Who Gets the House?

How the death of a homeowner impacts the home.

There has been a lot of buzz about North Texas real estate. While an increase in demand coupled with a limited supply of homes has caused a significant market impact, the hot topic in our office is how the death of a homeowner impacts its ownership.

Most people believe a home owned jointly by a couple passes automatically to the survivor when one spouse dies, like a joint bank account would.

This is generally not the case. When one spouse dies, the survivor only owns half of the house.

Most jointly owned homes require legal action after an owner dies, even when the owners are a married couple. Often, the family does not learn of the necessity for action until it’s too late to take advantage of the best options.

What should be — and can be — done after a co-owner of real estate dies? In Texas, there are four options:

1. Probate the decedent’s will.

This option is only available if the owner who passed away has a valid will. There are two main types of probate proceedings: Full administration, wherein an executor is appointed; and probating the will as a muniment of title. Muniment of title proceedings is only available if specific conditions are met and if there is no need for an executor to be appointed.

Benefits: (a) provides clear legal transfer of property; (b) ensures the decedent’s wishes are carried out; (c) can handle all types of assets.

Drawbacks: (a) can be expensive; (b) must be done within four years of the date of death to have an executor appointed; (c) requires a court hearing; (d) can take several months.

2. Heirship proceedings.

This process applies to decedents who die without leaving a valid will. 
An administrator (much like an executor) is appointed to handle the estate’s affairs.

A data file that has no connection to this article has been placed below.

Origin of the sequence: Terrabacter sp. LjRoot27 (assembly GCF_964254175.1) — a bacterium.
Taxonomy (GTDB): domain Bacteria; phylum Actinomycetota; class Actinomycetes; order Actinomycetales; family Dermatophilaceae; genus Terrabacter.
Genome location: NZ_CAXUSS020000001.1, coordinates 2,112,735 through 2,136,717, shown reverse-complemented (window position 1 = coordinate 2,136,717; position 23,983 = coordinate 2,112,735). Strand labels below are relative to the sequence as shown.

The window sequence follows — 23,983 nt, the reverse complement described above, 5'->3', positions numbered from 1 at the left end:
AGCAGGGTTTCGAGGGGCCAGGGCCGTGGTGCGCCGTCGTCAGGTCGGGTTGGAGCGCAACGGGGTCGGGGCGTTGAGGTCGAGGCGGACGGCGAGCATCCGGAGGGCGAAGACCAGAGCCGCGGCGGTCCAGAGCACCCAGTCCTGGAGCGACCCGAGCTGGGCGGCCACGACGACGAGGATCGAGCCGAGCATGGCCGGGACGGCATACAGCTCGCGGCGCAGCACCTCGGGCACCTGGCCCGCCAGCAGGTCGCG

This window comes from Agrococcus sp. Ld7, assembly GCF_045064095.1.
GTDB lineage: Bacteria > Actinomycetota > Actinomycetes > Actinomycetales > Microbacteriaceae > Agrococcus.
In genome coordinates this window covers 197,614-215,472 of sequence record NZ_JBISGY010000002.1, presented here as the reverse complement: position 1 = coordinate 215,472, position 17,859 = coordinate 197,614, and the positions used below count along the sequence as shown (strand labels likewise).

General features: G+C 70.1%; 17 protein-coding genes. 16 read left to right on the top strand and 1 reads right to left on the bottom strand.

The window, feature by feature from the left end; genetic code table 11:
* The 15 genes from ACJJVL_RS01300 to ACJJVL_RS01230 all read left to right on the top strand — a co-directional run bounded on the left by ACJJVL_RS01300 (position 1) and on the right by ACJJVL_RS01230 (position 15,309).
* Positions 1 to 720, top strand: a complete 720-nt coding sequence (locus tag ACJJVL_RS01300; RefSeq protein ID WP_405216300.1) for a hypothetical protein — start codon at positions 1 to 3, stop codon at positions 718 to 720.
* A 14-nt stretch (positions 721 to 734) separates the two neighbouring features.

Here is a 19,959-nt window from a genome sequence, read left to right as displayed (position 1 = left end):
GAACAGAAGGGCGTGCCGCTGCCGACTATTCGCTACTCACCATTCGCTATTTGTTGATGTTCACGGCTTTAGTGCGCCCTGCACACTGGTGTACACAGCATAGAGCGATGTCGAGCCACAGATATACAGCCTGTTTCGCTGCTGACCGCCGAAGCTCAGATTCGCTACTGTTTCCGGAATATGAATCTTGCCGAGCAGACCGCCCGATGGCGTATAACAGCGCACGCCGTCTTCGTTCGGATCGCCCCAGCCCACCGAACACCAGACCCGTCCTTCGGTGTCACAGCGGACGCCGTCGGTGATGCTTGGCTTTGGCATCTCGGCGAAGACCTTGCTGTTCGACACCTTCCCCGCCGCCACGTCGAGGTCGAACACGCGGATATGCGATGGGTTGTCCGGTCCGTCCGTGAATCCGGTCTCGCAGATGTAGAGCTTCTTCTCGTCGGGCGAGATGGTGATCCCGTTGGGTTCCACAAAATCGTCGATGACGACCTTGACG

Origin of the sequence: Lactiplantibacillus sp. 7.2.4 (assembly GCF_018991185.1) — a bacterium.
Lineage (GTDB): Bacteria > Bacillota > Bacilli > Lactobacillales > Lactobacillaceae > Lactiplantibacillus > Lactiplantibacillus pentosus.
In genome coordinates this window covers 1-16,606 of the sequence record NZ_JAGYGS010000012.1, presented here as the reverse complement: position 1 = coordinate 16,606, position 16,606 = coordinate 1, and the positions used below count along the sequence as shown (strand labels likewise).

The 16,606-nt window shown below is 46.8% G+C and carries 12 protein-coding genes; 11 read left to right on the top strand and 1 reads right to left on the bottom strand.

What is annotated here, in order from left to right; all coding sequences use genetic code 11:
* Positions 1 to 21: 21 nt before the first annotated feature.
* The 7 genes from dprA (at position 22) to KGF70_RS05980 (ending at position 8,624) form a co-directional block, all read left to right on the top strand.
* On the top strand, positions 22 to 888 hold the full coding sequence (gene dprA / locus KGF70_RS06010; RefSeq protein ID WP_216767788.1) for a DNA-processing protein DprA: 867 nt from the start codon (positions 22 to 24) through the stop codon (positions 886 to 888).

Benefits: (a) provides clear legal transfer of property; (b) can handle all types of assets.

Drawbacks: (a) more expensive than probate; (b) must be done within four years of the date of death to have an administrator appointed; (c) requires a court hearing and witness testimony; (d) can take several months; (e) does not consider the wishes of the decedent — the state decides how the property is divided.

3. Small estate affidavit.

This option may be for decedents who die without leaving a valid will if the estate’s total value is less than $75,000, not including the value of the homestead. The estate must have more assets than debts.

Benefits: (a) cheaper than heirship proceedings; (b) effective for homestead going entirely to surviving spouse; (c) can also handle the specific personal property.

Drawbacks: (a) ineffective for real estate other than the homestead; (b) effective for a homestead in only limited circumstances; (c) requires sworn statements from witnesses; (d) requires a judge to approve; (e) can take several months; (f) does not consider the wishes of the decedent.

4. Affidavit of heirship.

This option may be available for those who die with or without a valid will. It does not transfer title to the property. Instead, it serves as evidence of ownership.

Benefits: (a) generally cheaper than probate; (b) does not require action in court; (c) could be handled quickly.

Drawbacks: (a) must be recorded in the deed records for five years before it is effective; (b) does not legally transfer ownership; (c) is not universally accepted; (d) only applies to real estate and not the other types of property; (e) does not take into account the wishes of the decedent.

While these options address joint ownership of real estate after a spouse dies, there are ways to proactively ensure your house goes to your spouse upon your passing. One way is to create a trust to own the home. This strategy is well-known and has been used for generations.

Something New

A new option is to use a Transfer-on-Death Deed, a specific type of deed allowing you to name primary beneficiaries and even secondary beneficiaries.

For example, you and your spouse can designate your share of the house to go to each other upon the first person’s passing. It can then pass to your children after both of you have passed.

This option allows the house to pass entirely outside of probate for both spouses and can save your family thousands of dollars, enabling you to leave your home to your loved ones without court involvement.

I encourage you to discuss all your options with an estate planning attorney.


Pamela Welch

Pamela Welch is an estate planning and probate attorney with Miller Law Office in Plano, Texas. For more information visit their website or call (214) 292-4225.

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